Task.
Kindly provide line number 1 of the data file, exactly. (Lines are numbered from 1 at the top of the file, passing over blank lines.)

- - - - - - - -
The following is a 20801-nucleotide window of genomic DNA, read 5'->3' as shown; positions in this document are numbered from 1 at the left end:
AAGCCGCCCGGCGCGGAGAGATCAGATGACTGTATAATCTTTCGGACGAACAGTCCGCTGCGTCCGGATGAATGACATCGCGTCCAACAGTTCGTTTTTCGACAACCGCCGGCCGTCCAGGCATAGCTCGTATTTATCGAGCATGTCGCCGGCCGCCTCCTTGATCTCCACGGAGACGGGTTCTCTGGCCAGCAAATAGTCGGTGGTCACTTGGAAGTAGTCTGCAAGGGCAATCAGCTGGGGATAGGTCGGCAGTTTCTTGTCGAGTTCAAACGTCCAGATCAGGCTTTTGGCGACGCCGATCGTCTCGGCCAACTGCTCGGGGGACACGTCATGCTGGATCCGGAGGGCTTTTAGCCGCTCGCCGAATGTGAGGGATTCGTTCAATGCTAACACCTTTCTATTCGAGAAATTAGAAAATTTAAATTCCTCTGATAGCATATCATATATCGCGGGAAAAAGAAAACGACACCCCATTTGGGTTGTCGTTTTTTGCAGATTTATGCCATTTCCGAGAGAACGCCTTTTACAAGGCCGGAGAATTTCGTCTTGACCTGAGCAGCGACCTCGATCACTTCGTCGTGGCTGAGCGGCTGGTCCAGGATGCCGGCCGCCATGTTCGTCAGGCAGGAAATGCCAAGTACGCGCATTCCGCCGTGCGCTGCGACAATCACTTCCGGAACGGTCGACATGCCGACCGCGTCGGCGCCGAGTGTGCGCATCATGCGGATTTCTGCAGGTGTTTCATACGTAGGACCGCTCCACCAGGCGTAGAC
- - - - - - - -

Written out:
The following is a 20801-nucleotide window of genomic DNA, read 5'->3' as shown; positions in this document are numbered from 1 at the left end: